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Norton, Andre
(reprint) omnibus: 2005
cvr art:
cvr price:
Julie Bell
Book= Fine
Dustjacket= near-Fine

As new: very faint scratch in lower middle of front cover, and slight scuffing in middle of back cover. Both flaws are difficult to see unless at just the right angle - will not show on scans.

Omnibus of: THE BEAST MASTER (1959) + LORD OF THUNDER (1962.)

The Beast Master - I read my copy decades ago and have forgotten most details, so for a decent plot summary, I once again rely on P. Schuyler Miller, and quote part of his review in Astounding (March 1960):

"Storm is a Navajo Indian, one of the last survivors of a planet that was destroyed in a war with the humanoid Xiks. With the animals he has trained, and with whom he is in rapport, he joins the explorers and settlers of the colonial world, Arzor. Because, on Arzor, he expects to find the enemy he has never seen and whom he must kill for the honor of his tribe and his people.

Needless to say, much happens before young Storm, his eagle, his sand cat and his two meerkats, come to grips with that hereditary foeman. He finds Arzor with its wild-horse herds much like the plains of lost Terra, and its goat-horned tribesmen good friends. He uncovers a triple mystery - of human outlaws who masquerade as natives, of a hidden outpost of the Xiks, and of an unknown, ancient race from beyond the stars, whose secrets are buried in the honeycomb of tunnels under Arzor's wild Peak country. And he finds his own Indian heritage both a handicap and an advantage in dealing with the native Norbies, whose ways are so like those of the ancient Navajos in the days before Man took to Space." [P. Schuyler Miller]

The second of Andre Norton's "Hosteen Storm" books: Lord of Thunder. Hosteen and his beast team try to find the cause of native unrest on the planet Arzor.

Here's the flap-copy from the first hardcover, which gives a reasonable summary of the set-up:
"Why - at the height of the great dry season when neither man nor beast can long survive away from shelter and water - should all the native tribes on the planet Arzor be gathering in the sinister Peaks? To find the answer, Hosteen Storm, a Beast Master relocated here after Terra's destruction in a galactic war, is sent into the Peaks on a mission of utmost danger. With his great cat Surra and his African eagle Baku, a perfect scouting team, Storm and two companions discover a fantastic world underground and an uprising planned against the off-worlders. How can total disaster be diverted? That solution forms the dramatic climax.... "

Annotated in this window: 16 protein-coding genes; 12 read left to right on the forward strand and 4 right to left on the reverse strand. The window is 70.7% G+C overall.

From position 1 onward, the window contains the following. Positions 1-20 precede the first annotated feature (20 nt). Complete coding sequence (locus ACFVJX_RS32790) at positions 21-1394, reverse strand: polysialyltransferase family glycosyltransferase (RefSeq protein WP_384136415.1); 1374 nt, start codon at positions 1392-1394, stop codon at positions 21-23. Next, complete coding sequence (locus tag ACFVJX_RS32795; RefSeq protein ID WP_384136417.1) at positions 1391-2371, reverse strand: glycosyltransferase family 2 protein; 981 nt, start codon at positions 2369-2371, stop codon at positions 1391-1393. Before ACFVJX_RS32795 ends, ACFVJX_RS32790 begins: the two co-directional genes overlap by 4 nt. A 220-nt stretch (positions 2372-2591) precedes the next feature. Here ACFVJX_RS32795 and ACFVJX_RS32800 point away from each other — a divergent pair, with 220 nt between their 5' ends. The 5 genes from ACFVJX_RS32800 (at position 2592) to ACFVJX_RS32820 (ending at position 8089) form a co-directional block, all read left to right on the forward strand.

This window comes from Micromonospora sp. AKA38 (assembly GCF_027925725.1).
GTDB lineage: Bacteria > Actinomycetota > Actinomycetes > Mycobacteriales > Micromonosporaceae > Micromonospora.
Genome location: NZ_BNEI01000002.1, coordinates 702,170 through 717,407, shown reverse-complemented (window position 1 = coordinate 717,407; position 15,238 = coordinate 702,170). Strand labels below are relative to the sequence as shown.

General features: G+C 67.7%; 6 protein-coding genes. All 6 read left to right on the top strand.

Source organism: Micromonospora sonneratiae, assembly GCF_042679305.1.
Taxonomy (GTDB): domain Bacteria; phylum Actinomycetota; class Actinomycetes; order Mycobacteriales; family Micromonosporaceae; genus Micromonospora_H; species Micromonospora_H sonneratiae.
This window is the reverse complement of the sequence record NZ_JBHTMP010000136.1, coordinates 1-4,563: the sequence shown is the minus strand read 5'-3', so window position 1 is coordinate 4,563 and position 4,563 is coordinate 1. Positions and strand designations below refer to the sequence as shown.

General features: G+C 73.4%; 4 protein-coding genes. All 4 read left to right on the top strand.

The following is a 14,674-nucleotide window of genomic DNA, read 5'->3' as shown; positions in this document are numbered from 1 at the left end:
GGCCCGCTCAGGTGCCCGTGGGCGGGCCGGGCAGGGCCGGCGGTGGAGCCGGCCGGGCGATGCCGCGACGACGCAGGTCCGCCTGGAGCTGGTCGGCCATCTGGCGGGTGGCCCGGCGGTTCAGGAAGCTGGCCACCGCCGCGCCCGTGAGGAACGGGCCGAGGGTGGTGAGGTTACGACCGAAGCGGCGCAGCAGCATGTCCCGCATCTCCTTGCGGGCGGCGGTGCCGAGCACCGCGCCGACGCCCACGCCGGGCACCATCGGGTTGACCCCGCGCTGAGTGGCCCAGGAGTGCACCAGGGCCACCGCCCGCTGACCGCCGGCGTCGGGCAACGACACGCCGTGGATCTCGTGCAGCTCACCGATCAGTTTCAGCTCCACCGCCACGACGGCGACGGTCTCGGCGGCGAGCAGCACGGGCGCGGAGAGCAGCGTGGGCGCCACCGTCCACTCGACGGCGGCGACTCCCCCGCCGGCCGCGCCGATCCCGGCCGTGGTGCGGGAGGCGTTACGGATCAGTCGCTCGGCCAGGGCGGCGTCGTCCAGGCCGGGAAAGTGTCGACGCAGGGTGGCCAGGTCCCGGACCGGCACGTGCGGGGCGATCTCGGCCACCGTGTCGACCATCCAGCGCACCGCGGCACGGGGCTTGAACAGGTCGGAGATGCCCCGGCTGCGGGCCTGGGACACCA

For a better plot summary/set-up and some commentary on Norton, I rely on P. Schuyler Miller, and use excerpts from his review in Analog (February 1963):
"Hosteen Storm… is asked to undertake a mission into "the Blue" beyond the farthest explored ranges, where a lifeboat is thought to be down. But this is the very region to which all the Norbies - the horned natives of Arzor - have been summoned for a great powwow of civilized and savage tribes alike. It is a region of mystery and magic, where an ancient race once had a hidden stronghold and where remains of the Xik, the alien foes who destroyed Earth before they were themselves destroyed, may still be hiding.

Of course Hosteen Storm does go out into the Blue and does encounter mysteries of the Norbies and of the Ancient Ones… I keep raving over these books simply because I read them for the "plus" values that are in every one of them, quite apart from the maneuverings of the plot. I am not much concerned with what is going to happen next, but with how and why it happens and what the happening will do to fill in the incomparably rich tapestry the author is weaving. In this book we glimpse of the intricate society of the Norbies, and with Hosteen Storm begin to understand them as a people whose world is being usurped by mankind - as the America of Hosteen Storm's Indian ancestors was usurped centuries before by European invaders. We learn more about Arzor, completely strange and completely real, unlike Earth even in its similarities. We get more brief, vivid, paradoxial glimpses of the mighty lost civilization of the Ancient Ones.

Most important, to me at least, is the fact that as fully and richly as Andre Norton paints her pictures and weaves her tapestries of other worlds, she always leaves something for the reader to fill in… The very fact that all the loose ends are never neatly and explicitly tied up in the last chapter gives these stories a value far beyond the average." [P. Schuyler Miller]

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